Kia tū ko taikākā: Let the heartwood of Māori identity stand - An investigation into the appropriateness of the legal definition of ‘Māori’ for Māori
Coates, Natalie (2008) Kia tū ko taikākā: Let the heartwood of Māori identity stand - An investigation into the appropriateness of the legal definition of ‘Māori’ for Māori. Other thesis, University of Otago.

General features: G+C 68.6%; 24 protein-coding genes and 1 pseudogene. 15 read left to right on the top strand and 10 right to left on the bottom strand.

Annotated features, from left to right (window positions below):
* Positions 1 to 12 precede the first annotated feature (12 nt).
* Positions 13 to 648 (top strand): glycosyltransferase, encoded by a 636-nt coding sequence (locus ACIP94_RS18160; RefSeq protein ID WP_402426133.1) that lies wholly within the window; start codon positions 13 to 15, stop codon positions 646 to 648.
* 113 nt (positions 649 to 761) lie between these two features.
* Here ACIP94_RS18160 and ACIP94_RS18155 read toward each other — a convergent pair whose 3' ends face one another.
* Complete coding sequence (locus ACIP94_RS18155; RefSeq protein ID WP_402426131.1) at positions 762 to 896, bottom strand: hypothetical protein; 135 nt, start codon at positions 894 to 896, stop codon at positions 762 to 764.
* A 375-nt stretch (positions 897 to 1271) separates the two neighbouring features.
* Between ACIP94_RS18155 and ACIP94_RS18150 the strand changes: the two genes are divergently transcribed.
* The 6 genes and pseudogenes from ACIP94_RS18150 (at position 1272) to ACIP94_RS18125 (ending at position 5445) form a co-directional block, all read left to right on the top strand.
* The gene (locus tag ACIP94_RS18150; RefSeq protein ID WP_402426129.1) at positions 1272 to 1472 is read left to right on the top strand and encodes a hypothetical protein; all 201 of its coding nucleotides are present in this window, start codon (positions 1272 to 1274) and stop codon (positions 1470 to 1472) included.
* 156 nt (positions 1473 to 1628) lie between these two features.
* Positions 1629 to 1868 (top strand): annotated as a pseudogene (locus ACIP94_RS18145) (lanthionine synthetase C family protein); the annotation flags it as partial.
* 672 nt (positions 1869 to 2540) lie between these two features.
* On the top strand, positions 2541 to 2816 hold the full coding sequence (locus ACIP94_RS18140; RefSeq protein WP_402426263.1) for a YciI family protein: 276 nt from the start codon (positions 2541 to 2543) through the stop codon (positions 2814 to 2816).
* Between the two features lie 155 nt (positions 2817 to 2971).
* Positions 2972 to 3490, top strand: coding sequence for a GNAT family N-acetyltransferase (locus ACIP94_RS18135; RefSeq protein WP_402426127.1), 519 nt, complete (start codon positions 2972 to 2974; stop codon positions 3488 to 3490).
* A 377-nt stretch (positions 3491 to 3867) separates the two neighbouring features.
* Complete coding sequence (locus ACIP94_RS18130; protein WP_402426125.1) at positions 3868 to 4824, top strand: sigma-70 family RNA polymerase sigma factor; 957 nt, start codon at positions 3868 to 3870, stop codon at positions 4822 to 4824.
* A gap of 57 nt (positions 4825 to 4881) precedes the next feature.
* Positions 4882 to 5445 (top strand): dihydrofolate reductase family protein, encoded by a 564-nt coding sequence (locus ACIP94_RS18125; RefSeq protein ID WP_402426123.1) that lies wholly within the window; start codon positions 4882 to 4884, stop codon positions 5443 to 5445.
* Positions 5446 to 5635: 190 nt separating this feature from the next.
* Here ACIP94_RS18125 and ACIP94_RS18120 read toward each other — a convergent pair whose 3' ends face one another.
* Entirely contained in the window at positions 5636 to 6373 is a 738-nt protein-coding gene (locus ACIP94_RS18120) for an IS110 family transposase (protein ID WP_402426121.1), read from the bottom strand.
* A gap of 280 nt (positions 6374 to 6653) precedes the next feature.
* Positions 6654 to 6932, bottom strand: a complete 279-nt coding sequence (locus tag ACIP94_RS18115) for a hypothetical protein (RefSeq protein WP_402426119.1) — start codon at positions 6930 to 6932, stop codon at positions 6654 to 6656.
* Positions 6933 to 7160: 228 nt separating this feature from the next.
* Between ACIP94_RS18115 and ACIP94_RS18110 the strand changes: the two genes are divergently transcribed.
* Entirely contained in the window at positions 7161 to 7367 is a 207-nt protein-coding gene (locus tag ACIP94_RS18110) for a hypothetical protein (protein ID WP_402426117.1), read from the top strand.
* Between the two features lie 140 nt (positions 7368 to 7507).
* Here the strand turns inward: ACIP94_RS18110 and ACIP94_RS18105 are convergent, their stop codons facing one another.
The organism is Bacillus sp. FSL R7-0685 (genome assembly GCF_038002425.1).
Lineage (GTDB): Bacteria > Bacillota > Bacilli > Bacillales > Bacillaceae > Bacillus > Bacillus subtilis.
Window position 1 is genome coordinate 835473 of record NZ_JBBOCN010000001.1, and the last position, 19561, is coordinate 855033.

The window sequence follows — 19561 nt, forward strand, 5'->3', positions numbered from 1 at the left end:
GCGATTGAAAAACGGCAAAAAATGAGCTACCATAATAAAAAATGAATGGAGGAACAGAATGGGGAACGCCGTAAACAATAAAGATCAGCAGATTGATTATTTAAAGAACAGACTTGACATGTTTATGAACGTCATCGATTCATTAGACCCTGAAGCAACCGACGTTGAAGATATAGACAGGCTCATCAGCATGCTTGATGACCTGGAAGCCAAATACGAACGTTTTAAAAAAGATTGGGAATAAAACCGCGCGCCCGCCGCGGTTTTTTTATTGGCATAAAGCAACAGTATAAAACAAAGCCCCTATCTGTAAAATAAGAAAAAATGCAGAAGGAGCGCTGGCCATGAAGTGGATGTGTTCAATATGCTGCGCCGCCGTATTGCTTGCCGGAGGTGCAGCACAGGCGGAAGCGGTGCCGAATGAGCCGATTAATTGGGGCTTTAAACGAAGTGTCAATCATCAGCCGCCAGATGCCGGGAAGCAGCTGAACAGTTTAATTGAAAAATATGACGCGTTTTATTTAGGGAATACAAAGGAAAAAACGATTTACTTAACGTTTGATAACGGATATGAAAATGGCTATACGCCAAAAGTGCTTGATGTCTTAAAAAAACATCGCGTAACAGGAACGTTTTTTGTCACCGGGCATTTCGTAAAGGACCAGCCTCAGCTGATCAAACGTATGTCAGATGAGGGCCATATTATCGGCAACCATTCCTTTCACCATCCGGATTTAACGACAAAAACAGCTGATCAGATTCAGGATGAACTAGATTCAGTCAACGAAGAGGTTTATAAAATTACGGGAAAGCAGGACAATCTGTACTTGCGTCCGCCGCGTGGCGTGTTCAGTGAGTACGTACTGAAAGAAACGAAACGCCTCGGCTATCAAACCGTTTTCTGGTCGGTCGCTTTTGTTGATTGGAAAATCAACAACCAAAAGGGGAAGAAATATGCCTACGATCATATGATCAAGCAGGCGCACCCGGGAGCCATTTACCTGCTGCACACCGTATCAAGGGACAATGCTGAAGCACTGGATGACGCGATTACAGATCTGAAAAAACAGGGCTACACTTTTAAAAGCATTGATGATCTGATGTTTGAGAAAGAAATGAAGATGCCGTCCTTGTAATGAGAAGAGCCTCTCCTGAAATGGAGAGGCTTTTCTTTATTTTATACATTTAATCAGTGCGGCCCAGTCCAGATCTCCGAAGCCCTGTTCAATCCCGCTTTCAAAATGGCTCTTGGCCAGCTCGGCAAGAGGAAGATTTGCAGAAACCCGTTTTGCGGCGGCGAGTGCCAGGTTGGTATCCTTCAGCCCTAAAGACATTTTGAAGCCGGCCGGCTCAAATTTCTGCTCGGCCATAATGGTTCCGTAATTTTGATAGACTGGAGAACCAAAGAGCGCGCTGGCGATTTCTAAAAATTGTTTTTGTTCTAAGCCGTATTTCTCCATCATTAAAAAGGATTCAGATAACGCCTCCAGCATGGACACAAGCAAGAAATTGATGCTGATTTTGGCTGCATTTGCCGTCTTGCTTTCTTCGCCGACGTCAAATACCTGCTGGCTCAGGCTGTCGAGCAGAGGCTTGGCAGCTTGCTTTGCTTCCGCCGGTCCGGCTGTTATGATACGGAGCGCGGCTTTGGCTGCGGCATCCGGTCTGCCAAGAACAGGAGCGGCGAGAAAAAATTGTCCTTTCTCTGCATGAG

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Māori are not a homogenous people. In contemporary society Māori come in all different sizes, shapes, colours, social conditions, cultural affiliations, religions and opinions. Given this diversity there are thus some complex and often controversial issues involved in determining who should be able to qualify as being Māori. Despite this complexity the law sets out who can qualify as being ‘Māori’ in one clear and concise sentence. Currently, this definition in general encompasses anyone with Māori descent. The main thesis of this dissertation is to determine whether this legal definition of Māori is appropriate for Māori. Ultimately, it is concluded that there is a more appropriate definition of ‘Māori’ that could be employed within the law. However, Māori need to take a more active role in controlling this definition.
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